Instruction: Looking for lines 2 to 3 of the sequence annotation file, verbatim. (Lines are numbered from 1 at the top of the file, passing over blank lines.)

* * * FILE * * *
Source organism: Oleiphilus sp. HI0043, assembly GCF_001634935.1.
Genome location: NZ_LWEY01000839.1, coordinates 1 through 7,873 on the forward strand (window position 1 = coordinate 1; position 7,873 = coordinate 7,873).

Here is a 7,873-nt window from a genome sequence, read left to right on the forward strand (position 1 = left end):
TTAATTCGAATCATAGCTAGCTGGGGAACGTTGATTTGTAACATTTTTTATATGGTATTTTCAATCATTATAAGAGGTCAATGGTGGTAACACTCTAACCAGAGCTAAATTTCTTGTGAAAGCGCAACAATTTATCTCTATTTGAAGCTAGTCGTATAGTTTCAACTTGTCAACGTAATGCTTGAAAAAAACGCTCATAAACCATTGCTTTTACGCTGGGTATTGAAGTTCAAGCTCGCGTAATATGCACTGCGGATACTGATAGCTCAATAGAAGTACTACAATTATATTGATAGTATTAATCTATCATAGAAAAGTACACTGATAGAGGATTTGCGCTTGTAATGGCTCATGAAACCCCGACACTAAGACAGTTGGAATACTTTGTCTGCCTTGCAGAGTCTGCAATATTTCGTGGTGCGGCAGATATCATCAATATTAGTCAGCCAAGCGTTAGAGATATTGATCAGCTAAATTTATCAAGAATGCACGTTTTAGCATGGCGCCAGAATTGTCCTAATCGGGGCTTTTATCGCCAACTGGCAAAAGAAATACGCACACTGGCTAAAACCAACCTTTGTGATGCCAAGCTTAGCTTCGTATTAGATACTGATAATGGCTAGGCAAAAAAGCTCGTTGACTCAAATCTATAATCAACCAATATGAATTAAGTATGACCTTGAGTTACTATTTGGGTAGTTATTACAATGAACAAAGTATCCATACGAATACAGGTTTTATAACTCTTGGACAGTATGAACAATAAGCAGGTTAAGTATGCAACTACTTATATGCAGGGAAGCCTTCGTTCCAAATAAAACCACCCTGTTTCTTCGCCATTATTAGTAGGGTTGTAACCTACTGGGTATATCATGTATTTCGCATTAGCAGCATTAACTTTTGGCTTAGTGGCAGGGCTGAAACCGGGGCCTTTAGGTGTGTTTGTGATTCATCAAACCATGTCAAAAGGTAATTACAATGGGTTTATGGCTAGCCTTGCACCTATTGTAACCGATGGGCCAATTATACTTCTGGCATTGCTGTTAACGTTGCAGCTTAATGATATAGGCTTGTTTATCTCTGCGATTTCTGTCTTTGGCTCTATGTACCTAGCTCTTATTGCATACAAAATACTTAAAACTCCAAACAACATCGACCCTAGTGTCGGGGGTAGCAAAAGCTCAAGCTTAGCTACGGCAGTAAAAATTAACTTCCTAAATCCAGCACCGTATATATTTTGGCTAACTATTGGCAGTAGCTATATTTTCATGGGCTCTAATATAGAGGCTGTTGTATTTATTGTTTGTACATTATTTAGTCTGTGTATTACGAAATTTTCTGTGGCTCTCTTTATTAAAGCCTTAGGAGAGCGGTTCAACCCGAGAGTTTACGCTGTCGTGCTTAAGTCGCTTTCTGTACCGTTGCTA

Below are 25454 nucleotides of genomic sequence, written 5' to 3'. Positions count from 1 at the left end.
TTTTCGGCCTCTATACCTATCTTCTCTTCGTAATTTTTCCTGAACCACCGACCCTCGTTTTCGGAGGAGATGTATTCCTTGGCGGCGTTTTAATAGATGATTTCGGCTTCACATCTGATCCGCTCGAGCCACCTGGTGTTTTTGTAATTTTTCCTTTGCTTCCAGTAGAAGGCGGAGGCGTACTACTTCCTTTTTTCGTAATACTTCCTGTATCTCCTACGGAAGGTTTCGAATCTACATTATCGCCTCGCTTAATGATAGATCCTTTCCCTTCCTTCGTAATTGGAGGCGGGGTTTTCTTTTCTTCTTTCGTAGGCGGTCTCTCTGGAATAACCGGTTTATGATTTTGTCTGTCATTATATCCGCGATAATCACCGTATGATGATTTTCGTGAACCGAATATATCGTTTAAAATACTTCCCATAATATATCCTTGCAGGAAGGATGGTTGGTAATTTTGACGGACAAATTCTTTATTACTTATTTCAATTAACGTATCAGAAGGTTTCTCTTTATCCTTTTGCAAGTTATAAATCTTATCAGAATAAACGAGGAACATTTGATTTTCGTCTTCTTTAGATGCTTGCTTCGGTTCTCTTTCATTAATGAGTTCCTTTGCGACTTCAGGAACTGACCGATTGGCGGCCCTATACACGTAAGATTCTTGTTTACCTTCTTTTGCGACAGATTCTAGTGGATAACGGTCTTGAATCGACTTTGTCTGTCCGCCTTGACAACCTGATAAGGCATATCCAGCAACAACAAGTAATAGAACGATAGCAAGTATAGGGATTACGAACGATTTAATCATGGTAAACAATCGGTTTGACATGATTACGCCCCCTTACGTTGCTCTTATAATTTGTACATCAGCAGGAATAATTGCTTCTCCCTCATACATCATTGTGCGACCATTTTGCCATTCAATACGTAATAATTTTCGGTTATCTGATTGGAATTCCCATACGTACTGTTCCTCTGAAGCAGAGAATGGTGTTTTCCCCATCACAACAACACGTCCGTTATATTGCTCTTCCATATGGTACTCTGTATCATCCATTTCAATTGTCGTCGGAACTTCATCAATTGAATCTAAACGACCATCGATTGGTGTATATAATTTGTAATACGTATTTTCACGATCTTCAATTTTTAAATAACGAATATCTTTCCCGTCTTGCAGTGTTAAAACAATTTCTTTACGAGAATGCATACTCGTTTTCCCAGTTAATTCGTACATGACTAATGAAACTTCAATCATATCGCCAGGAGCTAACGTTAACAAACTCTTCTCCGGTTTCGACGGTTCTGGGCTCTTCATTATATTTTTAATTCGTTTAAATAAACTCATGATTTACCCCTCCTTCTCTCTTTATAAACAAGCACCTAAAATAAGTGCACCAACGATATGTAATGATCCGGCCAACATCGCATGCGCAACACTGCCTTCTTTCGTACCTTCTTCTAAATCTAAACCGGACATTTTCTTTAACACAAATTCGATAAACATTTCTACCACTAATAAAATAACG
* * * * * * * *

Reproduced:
Genome location: NZ_LWEY01000839.1, coordinates 1 through 7,873 on the forward strand (window position 1 = coordinate 1; position 7,873 = coordinate 7,873).

Here is a 7,873-nt window from a genome sequence, read left to right on the forward strand (position 1 = left end):